The second full-length by Norwegian jazz enfant terribles Jaga Jazzist proves to even the most ardently pigheaded that their debut, A Livingroom Hush, was no fluke. (Jazz "purists" - as if jazz were a "pure" music - will even have to take note on compositional, swing, and improvisational levels but will no doubt, like any music fascist, dismiss this as somehow inauthentic because of the presence of electronics.) The Stix ups the ante a notch and foregoes much of the restraint displayed on the previous album, delving deeper into jazz motifs and the latest innovations in electronic music with a vengeance. Featuring ten original compositions by Lars and Martin Hornveth, Jurgen Munkeby, and others from the ensemble, The Stix moves into realms of ensemble interaction that cross barriers of swing, soundtrack architectures, sampladelica, and modal jazz often in the same tune. Melodic lines become riffs that give way to ensemble counterpoint and solo improvisations. Here, as on "Another Day," horns, electric guitars, looped snares, acoustic bass, strings, and an insane, treated trumpet solo offer a view from the pastoral to the incendiary in a seamless fugue of harmonic and scalar interludes. Likewise the strange sci-fi Braziliana and shimmering electronics at the heart of the futuristic bossa "I Could Have Killed Him in the Sauna" offer a futuristic view of Charles Mingus and his Tijuana Moods album if it were recorded in the 21st century. It has all the chamber pieces and the intimacy of close-distance group interplay and the expansive view of the terrain and atmospherics to offer the listener an aural view of a universe, ever present yet just beyond her reach. Once again, Jaga Jazzist have proven that the European jazz identity is a highly individualistic one and reflects different musical considerations in regard to mood, texture, and communication and a powerful set of dynamic perceptions to stand outside everything of concern and makes it human, warm, and vibrant - all of our musically racist notions about Scandinavia are blown to bits here over and again. This music is compelling, hip, groundbreaking, and stunningly, achingly beautiful as well as challenging. The Stix needs top be recognized as one of the finest jazz records of 2003. Period.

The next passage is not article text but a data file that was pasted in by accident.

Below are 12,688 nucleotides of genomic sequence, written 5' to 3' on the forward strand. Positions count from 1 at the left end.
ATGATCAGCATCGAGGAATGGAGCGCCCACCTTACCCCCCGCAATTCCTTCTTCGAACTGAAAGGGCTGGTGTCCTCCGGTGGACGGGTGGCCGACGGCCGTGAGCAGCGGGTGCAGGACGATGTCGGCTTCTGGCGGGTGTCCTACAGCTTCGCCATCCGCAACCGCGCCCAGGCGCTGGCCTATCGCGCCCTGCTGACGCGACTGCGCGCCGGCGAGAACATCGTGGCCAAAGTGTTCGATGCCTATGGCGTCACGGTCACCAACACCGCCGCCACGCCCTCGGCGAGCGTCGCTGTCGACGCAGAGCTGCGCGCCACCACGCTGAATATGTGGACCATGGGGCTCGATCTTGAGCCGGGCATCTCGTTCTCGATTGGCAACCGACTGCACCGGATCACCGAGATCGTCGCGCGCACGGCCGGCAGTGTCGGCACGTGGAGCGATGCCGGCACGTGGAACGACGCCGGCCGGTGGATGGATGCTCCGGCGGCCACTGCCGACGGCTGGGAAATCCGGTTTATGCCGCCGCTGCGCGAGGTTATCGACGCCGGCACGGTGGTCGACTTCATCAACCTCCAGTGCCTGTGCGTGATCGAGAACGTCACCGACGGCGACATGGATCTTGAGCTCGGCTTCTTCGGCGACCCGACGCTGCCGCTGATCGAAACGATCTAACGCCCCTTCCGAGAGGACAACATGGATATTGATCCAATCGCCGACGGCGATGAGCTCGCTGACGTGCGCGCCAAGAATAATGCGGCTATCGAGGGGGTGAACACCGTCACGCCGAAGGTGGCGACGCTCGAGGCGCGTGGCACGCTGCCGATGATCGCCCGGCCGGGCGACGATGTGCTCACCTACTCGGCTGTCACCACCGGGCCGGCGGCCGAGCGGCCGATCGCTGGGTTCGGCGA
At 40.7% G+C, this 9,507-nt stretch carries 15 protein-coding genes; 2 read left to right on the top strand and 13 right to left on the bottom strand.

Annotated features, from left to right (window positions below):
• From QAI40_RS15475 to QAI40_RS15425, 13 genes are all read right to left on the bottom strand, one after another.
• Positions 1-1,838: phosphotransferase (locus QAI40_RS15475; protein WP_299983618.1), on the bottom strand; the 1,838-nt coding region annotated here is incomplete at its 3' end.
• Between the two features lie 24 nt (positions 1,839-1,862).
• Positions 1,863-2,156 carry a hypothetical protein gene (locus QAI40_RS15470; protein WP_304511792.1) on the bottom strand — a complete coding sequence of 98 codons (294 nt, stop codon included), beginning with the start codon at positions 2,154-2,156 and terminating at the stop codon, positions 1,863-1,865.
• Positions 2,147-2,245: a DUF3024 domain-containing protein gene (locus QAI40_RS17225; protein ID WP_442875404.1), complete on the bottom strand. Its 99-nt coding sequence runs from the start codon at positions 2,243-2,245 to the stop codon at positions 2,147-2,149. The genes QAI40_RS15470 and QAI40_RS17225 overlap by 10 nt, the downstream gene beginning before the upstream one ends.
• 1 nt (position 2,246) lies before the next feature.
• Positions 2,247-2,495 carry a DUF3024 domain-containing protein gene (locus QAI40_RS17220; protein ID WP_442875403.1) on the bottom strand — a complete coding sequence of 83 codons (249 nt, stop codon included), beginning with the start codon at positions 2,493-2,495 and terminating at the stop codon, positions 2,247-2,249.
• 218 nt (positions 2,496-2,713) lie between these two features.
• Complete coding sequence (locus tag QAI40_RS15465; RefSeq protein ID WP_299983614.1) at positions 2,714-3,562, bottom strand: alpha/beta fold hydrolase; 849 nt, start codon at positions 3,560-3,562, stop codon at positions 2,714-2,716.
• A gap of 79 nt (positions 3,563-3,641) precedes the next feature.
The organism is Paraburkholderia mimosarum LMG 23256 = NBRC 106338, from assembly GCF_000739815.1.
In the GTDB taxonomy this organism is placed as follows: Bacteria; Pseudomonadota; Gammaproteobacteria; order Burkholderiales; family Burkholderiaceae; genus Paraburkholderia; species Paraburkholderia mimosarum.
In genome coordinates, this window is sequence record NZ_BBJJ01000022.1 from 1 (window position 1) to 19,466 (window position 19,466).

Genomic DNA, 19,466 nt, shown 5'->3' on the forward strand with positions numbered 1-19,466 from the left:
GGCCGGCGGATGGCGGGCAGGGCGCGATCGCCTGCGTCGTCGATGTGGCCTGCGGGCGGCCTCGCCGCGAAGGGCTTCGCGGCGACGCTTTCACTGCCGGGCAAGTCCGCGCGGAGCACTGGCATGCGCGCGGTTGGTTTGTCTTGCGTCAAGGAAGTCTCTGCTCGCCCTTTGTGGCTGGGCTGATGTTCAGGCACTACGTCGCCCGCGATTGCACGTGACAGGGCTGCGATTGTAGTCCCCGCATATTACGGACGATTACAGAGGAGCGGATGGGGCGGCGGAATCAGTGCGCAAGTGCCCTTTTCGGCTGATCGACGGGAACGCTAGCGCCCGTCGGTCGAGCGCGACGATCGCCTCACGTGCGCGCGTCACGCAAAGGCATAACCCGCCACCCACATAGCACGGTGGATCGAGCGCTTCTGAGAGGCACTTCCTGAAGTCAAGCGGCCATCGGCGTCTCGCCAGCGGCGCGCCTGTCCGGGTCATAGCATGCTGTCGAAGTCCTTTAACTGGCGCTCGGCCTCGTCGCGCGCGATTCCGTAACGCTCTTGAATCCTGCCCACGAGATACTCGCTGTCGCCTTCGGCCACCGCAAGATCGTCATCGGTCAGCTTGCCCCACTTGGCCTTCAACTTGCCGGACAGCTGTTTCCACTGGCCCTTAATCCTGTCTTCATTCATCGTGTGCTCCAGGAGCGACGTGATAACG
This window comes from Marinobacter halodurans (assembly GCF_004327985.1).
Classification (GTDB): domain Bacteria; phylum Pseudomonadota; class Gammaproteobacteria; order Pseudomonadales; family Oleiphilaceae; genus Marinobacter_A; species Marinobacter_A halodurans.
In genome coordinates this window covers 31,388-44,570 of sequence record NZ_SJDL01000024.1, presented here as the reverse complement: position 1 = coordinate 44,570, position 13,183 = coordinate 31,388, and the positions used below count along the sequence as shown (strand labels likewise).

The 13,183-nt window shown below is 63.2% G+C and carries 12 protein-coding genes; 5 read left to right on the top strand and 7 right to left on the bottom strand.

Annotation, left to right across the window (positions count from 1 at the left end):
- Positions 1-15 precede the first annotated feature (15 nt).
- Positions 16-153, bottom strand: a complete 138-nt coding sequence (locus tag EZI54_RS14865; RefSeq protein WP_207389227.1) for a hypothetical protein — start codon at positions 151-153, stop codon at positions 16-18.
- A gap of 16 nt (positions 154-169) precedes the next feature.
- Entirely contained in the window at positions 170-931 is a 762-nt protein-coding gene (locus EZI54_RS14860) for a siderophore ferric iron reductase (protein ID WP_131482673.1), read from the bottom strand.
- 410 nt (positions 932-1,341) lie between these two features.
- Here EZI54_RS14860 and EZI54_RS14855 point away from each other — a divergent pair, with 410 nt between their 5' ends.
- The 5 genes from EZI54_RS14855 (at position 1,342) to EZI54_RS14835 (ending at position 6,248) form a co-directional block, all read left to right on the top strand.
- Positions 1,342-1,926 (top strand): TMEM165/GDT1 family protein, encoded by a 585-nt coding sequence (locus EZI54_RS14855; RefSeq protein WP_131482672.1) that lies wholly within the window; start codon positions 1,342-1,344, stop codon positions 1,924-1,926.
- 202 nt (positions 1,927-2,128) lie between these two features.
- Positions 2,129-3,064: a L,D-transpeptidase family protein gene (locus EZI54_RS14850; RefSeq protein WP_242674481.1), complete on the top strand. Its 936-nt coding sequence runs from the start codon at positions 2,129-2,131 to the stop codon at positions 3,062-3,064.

- Thom Jurek (All Music Guide)